What’s what

stresscurve

So having been back to the doctor for my first follow-up check, I now have a bit of an understanding of this kind of graph. And I thought it was useful to blog about in any case as a warning and to save me explaining over and over again to people.

I am sure you know about stress and the impact it has on you, especially at times of big change, loss or deadlines. Pressure and stress in themselves are not in themselves bad things; the right amount of stress helps us perform well, which is why when you are in the yellow zone above your performance is excellent and you are not overloaded. This category is the one to aim for. I have worked with young offenders and other teenagers before who sat firmly in the green zone and am saddened when parents or society allow children to remain inactive and not achieve the good things that they could. However, the category most of us find ourselves in most of the time with children, responsibilities in and beyond the home and pressures from society and the wider family is the orange zone, often for long periods.

This is not healthy. If stress levels are not managed at this point you risk burning out and crashing emotionally, resulting in a lack of performance in tasks which is shocking (I just found it too difficult to prepare cheese to go on my daughter’s oat cakes so she’s just got the whole pack of oat cakes instead: the whole day has been like this so far). The warning signs include a dip in performance which is ongoing and stress levels which may be more obvious to others than to ourselves. I have been under sustained stress for some period of time, but assumed that because essentially I don’t do paid work and don’t have a large family that I must be able to keep giving without allowing myself proper rest. So now my medical file includes the words GIVE YOURSELF A BREAK in capital letters.

You can head off burnout by seeing it coming and creating ways to slow down and rest, and you can learn to be kind to yourself and say No when you need to, and realistic about what your personal stress cut-off levels are – everyone’s different.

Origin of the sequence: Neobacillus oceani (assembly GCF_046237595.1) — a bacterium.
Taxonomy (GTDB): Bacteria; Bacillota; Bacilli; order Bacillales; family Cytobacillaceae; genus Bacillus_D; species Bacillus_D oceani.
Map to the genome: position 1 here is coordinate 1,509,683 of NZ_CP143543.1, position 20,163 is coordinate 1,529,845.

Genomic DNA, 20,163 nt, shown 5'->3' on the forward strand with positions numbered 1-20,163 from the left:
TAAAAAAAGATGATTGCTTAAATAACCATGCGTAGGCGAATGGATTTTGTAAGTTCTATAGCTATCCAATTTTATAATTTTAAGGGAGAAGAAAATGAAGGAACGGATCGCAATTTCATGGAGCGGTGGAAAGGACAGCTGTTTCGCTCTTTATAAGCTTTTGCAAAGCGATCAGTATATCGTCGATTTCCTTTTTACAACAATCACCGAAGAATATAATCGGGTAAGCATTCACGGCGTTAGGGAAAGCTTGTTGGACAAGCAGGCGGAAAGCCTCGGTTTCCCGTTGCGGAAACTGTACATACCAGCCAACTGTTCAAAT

If you should ever find yourself in the red zone, and I truly hope you don’t, you may be surprised at how many people love you and want to help (and how painful it is wanting to be normal but not knowing if you can just yet), and surprised at how little you can do on any given day. For me, even tasks on auto-pilot wear me out three times faster than they should. Train up your auto-pilot in the way it should go, I strongly recommend; being a mum has meant ‘getting on with it’ so that the minimum tasks of each day are done and I have routines for each day which has helped.

Absolutely everything that can be stripped back has been, and while it is one thing to not have to translate a chapter of 1 Corinthians from the Greek this month, I am disappointed not to be keeping up with friends at various children’s activities.

The doctor has told me that I should expect to take 2-3 months to recover as I cannot build up my performance instantly, even if I do decrease my stress levels. Even now they are constantly on high, and I find myself panicking, stuttering, zoning out and doing my utmost not to get irritable with the family. When the stress levels do drop as I learn to rest more (something I have always found incredibly hard to do) it may even be appropriate to review what I do more and what I should do next. I would love to have great plans and try new things, but I am not built to achieve great things in all areas at all times.

So here’s to rest, and praying that you find ways to stay in the yellow zone.

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One response to “What’s what

  1. Pingback: Is stress slowing down your running? | RunningPhysio

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